On 26th of April the Bureau of Innovation (BI) hosted their “Coffee Byte Sessions”, a small two-hour learning event on different topics in Aruba’s society in which BI invites experts in their respective fields to discuss and present their knowledge with interested people.
BI invited Mister Atwell Aniceta – Local Representative from CX PAY, to come and share his experience on CX PAY and e-Commerce in Aruba in general. This topic resulted in being a “sold out” event. The invitation shared with BI’s mailing list clearly stated limited seating available – which made everybody invited RSVP within no time.
With the world changing and customer behavior changing with it, BI decided it was time to invite Merchants to hear what CX PAY can offer when it comes to e-commerce and to point out that there are indeed solutions within Aruba to keep up with the pace of change.
During this event Merchants, Bankers and even Economic Affairs came together and discussed their concerns, idea’s and insight on what would be needed to establish a secure way to e-commerce.
CX PAY is committed to assist the industry with the ultimate goal to maximize sales easily and effectively by creating a securely protected environment against fraud by using the highest level of secure transaction infrastructure available to their clients with a simple “local buying feeling experience”.
What stood out is the possibility to finally receive your money locally on your account within just a few days in a cost effective way. Also present at the Coffee Bytes, CMB / MCB Representative Annelien Tromp-Diaz showing their ongoing support in opening the market for those in need and being one of the steady partners with CX PAY. This way CX PAY presents you with local partners, who understand the market, language plus the supply and demand of customer and merchant. What became clear during this session is how other banks in Aruba have not yet shown their full support on this option, making it difficult for the Merchants to move forward as well.
Overall it was a very informative session, with a lot of different dynamics and the merchants being central in their need to move forward and to become innovative while looking for the right tools to do so.
More on Bureau of Innovation
TCI’s government is promoting organic agriculture, eco-tourism and introducing agriculture to the school curriculum – all innovations to be applauded. One company even has ambitions to sell tea to China! Organic agriculture and food are being seen as key to solving a recent rapid rise in health problems.
These were all subjects of discussion during a meeting between TCI’s Director of Agriculture Wilhemina Kissoonsingh and Milan Jezic von Gesseneck during his mission to TCI.
Milan Jezic von Gesseneck had the opportunity to visit Courtney Missick’s Organic Farm and the Caicos Tea Company which started up in 2016. The company is known on the local market for its high quality products and attractive packaging. Its plan is to cover 100 per cent of the TCI market and export – even to China!
The EU has historically maintained strong relations with the Caribbean. This stems in large part from the colonial presence of European countries in the region; many are still present through Overseas Countries and Territories (OCTs).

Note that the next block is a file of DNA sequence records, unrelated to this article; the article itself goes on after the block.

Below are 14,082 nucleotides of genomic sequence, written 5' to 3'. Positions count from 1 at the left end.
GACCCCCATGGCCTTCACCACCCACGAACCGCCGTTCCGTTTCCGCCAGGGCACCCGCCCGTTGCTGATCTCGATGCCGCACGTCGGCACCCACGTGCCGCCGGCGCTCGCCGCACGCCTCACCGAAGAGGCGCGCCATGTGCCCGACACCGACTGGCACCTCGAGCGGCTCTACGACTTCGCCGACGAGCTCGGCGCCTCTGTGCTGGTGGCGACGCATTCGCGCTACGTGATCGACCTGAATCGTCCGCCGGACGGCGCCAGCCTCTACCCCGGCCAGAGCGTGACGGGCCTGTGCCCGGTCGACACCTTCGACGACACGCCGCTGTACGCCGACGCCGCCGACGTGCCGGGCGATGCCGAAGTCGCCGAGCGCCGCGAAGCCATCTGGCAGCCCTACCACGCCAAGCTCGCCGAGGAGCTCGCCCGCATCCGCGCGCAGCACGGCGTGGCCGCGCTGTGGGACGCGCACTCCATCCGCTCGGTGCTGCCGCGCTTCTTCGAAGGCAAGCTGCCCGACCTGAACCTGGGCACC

The EU’s relations with the 16 independent Caribbean countries are shaped by various overlapping institutional frameworks, governing political relations, trade and development.
The 16 are members of the Cotonou Agreement (2000-2020) – the EU’s partnership agreement with a group of 78 African, Caribbean and Pacific (ACP) countries. The related European Development Fund (EDF) – revised every five years – provides national and regional development funding for ACPs. The current EUR 346 million regional envelope for the Caribbean under the 11th European Development Fund (2014-2020) prioritises: regional economic cooperation and integration; adaptation to and mitigation of climate change, environmental disaster management and renewable energy promotion and security and crime prevention across the region.
It is complemented by the EU-CARIFORUM Economic Partnership Agreement (EPA), covering trade related issues and the 2012 Joint Caribbean EU Partnership Strategy, dealing with political issues.
The EU-CARIFORUM EPA is a pioneering agreement in the international trading system.Through the EPA, the two regions aim to build on their long-established economic ties to foster growth, jobs and development in the Caribbean.
The 2012 Joint Caribbean-EU Partnership Strategy is a structured framework for broader and deeper dialogue and cooperation, strengthening the political dimension of the relationship alongside the more traditional existing trade and development aspects. It intensifies cooperation in a number of core areas of mutual interest: regional integration, reconstruction of Haiti, climate change and natural disasters, crime and security and joint action in multilateral fora.
Bonaire has initiated a project that intends to increase the level of food production and economic diversification through establishing a sustainable production chain in the field of micro-algae.
The project is a collaboration between Bonaire and the Nerherlands’ Wageningen University and its research centre. A specific objective is the development of an advanced technology for stand-alone production of algae products. Success of the project will lead to the construction of an algae production plant (Bonaire AlgaePARC), creating new jobs and establishing a new economic sector for the island while making use of resources available.
Embarking on algae production will generate jobs and income and help Bonaire become less dependent on tourism. Bonaire will act as regional center of excellence for this production as the other Caribbean OCTs that have the same climatological conditions as Bonaire.
Regional cooperation with the Caribbean Export Development Agency which principal task is to enhance the competitiveness and value of Caribbean brands through the delivery of transformative and targeted interventions in export development and investment promotion. Caribbean Export is the regional trade and investment promotion agency in the African, Caribbean and Pacific (ACP) group. Established collaborative links with the French Caribbean Outermost Regions (FCORs) and with the EU Overseas Countries and Territories (OCTs).
Extensive set of best practice in developing export and investment promotion could be find in the region. As well as opportunities for regional cooperation. In 2016 at least two regional events with the OCTs are planned, namely sponsoring some OCT SMEs to come to a tradfair in Dominican Republic in October and a small trade mission from Haiti to Aruba before end of the year.
Currently we are very pleased talking to the Executive Directors Pamela Coke Hamilton and Escipion Oliveira, how to foster relations.